As some will recall from my earlier post Ben Sullivan, the outgoing president of the Oxford Union debating society was the focus of a boycott that saw eminent guests refuse to speak at the Union while he was actively chairing it. This was a result of his being accused of separate counts of rape and attempted rape by two undergraduates on separate occasions.

What is not in doubt is that on 18th June Mr Sullivan was informed by the police that after consultation with the CPS no further action was to be taken on either count due to lack of evidence. He was not charged, and would not be unless new evidence came to light.

Of less certain veracity the Daily Telegraph is reporting that they have seen evidence disclosed to the Police that the woman who made the rape allegation (or on who's behalf the rape claim was made) had sex consensually and intended to assist Mr Sullivan in clearing his name.

The Telegraph unfortunately clutter their report with superfluous details about this sexually active woman's recreational habits (because slut-shaming is cooler than the other side of the pillow). Important elements however seem to be:

Discussing on Facebook rumours that she was raped by Mr Sullivan after an event in January 2013, the alleged victim reassured the Union President: "If we ignore it, it'll go away."

Mr Sullivan replied: "People are going around accusing me of rape... How on earth could this have happened? I can't really just ignore people accusing me of a felony I obviously did not commit."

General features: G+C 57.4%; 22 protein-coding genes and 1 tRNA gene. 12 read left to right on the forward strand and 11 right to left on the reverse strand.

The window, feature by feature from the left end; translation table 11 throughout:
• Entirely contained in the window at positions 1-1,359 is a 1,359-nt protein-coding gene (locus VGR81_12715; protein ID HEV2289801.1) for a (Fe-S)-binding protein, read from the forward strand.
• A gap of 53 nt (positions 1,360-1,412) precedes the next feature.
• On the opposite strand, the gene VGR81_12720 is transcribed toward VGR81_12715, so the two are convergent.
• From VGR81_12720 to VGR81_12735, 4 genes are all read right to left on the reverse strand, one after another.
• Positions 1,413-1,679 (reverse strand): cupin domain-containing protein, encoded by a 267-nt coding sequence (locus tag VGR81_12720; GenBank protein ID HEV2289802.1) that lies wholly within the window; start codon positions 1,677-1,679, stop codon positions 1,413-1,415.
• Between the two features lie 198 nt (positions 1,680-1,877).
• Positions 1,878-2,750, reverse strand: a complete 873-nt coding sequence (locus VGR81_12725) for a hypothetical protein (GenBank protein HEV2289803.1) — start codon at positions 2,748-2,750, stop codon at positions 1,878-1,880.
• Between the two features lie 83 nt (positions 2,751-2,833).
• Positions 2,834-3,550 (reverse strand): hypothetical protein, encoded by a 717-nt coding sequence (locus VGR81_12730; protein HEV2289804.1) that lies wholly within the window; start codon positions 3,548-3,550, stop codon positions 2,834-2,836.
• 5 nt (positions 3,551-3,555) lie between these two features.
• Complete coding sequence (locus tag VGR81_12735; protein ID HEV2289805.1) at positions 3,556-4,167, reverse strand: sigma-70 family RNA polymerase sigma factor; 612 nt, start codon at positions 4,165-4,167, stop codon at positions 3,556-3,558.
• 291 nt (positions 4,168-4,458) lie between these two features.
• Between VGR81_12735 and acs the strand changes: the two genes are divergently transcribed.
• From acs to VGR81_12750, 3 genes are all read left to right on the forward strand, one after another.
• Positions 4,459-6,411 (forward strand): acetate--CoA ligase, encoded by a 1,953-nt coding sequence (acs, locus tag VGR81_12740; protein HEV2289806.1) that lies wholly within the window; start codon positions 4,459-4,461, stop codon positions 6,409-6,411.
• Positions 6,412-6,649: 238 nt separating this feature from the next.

The student, who cannot be named for legal reasons, said: "When I got back to [my college] there were a bunch of people who'd been on [an event] outside the bar.

"I was drunk, crying and half dressed, no one knew that I'd just got back together with my boyfriend - that's how people got the wrong idea.

"The next day I told everyone that was not what had happened, people just assumed - and a few girls decided that I was traumatised and suffering from victim guilt, which is ridiculous.

"My boyfriend didn't find out until someone told him at the end of trinity. He then broke up with me. You can't seriously think I would want that. I'm trying to ignore it because I still feel so, so guilty about cheating on him."

When asked whether she believed the rumours were true, she added: "I know it must be absolutely awful for you but it's not something I wanted people to find out - being known as a cheat is not fun. And no, of course they're not. I was far too drunk, that's it."


Things that stand out to me (assuming of course that this is even close to genuine) are that reference to these other "girls" suggests the possibility that the actual complaint to police may not have come from the alleged victim but from a concerned third party. The other thing is that she describes herself as "far too drunk", she may quite reasonably have later come to the realisation that she was intoxicated beyond the ability to give consent.

On it's own I don't see this exchange as published by the Telegraph wrecking an otherwise sound case (and of course it has nothing to do with the Attempted Rape accusation that was also abandoned), but if the case was shaky to begin with this exchange could quite reasonably have made the matter impossible to prosecute with any realistic hope of conviction.

It is still my view that he ought to have stepped aside as Union President while he was under investigation. Speakers were dropping out explicitly because of his continued role and that harmed the purpose of the organisation he had been elected to lead.


Mr Sullivan has now joined Nigel Evans (former Deputy Speaker of the House of Commons, recently cleared of rape, my mothers MP) in campaigning for anonymity for suspects in sex crime cases. They seem specifically to be advocating anonymity before charges are laid, which is certainly superior to demanding anonymity until conviction. I am not however convinced it is in the interests of justice. Knowing who has been arrested makes it possible for other victims to come forward, it also makes it possible for witnesses who could provide an alibi to come forward at an early stage.